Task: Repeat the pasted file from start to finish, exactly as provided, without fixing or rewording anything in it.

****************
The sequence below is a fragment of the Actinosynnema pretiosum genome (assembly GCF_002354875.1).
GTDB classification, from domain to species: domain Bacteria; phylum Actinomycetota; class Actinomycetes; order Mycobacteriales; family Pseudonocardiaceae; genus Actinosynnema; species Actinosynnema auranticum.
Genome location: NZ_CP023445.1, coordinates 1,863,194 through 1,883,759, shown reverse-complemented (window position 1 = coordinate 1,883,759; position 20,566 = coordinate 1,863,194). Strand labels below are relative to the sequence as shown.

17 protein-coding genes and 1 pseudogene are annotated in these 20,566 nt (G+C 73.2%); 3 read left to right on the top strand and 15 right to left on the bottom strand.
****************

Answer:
The sequence below is a fragment of the Actinosynnema pretiosum genome (assembly GCF_002354875.1).
GTDB classification, from domain to species: domain Bacteria; phylum Actinomycetota; class Actinomycetes; order Mycobacteriales; family Pseudonocardiaceae; genus Actinosynnema; species Actinosynnema auranticum.
Genome location: NZ_CP023445.1, coordinates 1,863,194 through 1,883,759, shown reverse-complemented (window position 1 = coordinate 1,883,759; position 20,566 = coordinate 1,863,194). Strand labels below are relative to the sequence as shown.

17 protein-coding genes and 1 pseudogene are annotated in these 20,566 nt (G+C 73.2%); 3 read left to right on the top strand and 15 right to left on the bottom strand.